- Papp says pets that display prolonged coughs, weight loss, trouble breathing and a lack of energy should be evaluated for lung cancer. Other symptoms may include a lack of appetite or coughing blood. Each of these symptoms could be caused by other conditions. Only a trained veterinarian can conduct the tests needed to determine if the condition is lung cancer or something else.
- A veterinarian must conduct tests to diagnose pet lung cancer. These tests include a full blood work up, a urine analysis, full medical history including the smoking patterns of the owner, X-rays and potentially an abdominal ultrasound. If a mass is located, the veterinarian will conduct a biopsy of the tumor.
- According to Papp, surgery is the primary treatment for lung cancer. If the pet shows cancer in a single section of the lung, that lobe may be removed, halting the progression of the disease. If the cancer is shown to be more widespread, removal of the primary tumors and a follow up of chemotherapy is the treatment of choice. If surgery is not recommended because of the large number of tumors, chemotherapy can be used to prolong the pet's lifespan but is not shown to have a large effect on the lung cancer.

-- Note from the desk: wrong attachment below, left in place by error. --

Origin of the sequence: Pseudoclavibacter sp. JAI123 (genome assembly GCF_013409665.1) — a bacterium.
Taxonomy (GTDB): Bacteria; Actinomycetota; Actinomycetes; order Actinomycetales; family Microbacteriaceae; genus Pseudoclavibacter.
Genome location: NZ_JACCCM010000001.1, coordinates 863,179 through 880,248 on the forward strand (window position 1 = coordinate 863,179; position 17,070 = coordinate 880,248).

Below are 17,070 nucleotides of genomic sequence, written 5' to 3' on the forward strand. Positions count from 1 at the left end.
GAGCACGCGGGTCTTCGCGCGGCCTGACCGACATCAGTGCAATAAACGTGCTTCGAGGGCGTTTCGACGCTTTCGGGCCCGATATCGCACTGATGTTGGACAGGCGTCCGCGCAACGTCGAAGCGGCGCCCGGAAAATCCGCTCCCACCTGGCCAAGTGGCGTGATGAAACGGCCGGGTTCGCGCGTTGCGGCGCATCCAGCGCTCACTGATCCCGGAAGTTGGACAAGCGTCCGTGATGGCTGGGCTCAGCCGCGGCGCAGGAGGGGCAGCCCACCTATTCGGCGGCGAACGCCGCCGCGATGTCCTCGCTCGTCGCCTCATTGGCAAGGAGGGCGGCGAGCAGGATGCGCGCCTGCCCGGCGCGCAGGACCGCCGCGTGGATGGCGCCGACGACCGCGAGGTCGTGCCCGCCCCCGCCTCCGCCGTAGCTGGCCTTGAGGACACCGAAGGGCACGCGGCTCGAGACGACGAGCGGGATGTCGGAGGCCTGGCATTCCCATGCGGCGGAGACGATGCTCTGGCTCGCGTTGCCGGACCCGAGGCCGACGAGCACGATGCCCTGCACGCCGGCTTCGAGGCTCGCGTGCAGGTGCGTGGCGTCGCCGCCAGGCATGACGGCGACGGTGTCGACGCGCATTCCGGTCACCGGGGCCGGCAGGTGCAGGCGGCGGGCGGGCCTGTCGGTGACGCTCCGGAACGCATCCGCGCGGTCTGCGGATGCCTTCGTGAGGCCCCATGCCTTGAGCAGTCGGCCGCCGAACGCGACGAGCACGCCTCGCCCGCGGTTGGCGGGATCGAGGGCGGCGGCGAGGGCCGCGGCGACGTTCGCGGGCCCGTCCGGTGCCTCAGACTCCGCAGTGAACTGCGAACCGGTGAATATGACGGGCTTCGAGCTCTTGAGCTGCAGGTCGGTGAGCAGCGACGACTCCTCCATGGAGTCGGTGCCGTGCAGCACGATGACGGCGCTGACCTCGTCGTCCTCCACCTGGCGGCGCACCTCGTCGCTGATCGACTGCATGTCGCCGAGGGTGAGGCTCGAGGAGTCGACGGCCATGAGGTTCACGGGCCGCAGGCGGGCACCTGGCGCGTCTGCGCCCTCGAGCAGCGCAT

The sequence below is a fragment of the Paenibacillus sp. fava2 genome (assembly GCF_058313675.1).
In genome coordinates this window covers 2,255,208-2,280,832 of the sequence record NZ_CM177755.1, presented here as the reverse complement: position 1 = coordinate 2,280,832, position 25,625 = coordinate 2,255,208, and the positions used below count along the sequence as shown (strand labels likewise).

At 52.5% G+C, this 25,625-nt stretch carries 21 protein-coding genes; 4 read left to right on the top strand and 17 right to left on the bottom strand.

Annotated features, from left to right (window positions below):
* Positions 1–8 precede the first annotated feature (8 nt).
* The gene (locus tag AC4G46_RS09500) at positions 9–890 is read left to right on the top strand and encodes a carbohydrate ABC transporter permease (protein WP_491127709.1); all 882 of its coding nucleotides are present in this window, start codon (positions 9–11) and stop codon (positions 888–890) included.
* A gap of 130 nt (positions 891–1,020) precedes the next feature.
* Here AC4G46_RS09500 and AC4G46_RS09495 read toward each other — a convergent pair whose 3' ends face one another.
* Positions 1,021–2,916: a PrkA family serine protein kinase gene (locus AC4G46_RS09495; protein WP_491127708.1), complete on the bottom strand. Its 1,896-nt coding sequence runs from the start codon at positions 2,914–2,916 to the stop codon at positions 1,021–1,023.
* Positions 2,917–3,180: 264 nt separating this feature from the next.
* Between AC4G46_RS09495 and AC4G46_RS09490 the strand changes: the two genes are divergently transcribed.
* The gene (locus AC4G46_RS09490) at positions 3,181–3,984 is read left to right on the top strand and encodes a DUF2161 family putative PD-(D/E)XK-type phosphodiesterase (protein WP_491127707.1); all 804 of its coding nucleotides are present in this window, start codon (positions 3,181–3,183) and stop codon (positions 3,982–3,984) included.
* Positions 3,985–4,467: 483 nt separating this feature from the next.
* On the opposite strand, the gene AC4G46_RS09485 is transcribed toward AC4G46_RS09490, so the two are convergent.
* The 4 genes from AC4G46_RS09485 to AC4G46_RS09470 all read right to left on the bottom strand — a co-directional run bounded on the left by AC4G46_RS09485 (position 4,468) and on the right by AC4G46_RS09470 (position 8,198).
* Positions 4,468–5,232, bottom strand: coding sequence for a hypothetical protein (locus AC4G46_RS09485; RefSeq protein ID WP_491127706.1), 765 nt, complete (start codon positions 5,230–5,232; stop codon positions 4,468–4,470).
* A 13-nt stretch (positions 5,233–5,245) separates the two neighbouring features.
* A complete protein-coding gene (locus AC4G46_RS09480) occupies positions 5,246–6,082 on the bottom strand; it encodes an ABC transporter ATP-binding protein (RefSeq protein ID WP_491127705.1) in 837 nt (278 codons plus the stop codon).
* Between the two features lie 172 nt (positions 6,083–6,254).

- If lung cancer is caught early in pets, the prognosis is generally good. The removal of the affected lung lobe is typically all that is required to ensure a healthy and high quality of life for the pet. If the condition spreads, the prognosis drastically drops. Widespread lung cancer is a terminal illness with supportive treatments being the only option.
- Keep the air in the home as clean as possible to prevent lung cancer in pets. Dogs that live in urban settings are more prone to lung cancer as are pets who belong to smokers. Providing the pet with clean air either through rural exposure or filtered air is the best method of lung cancer prevention.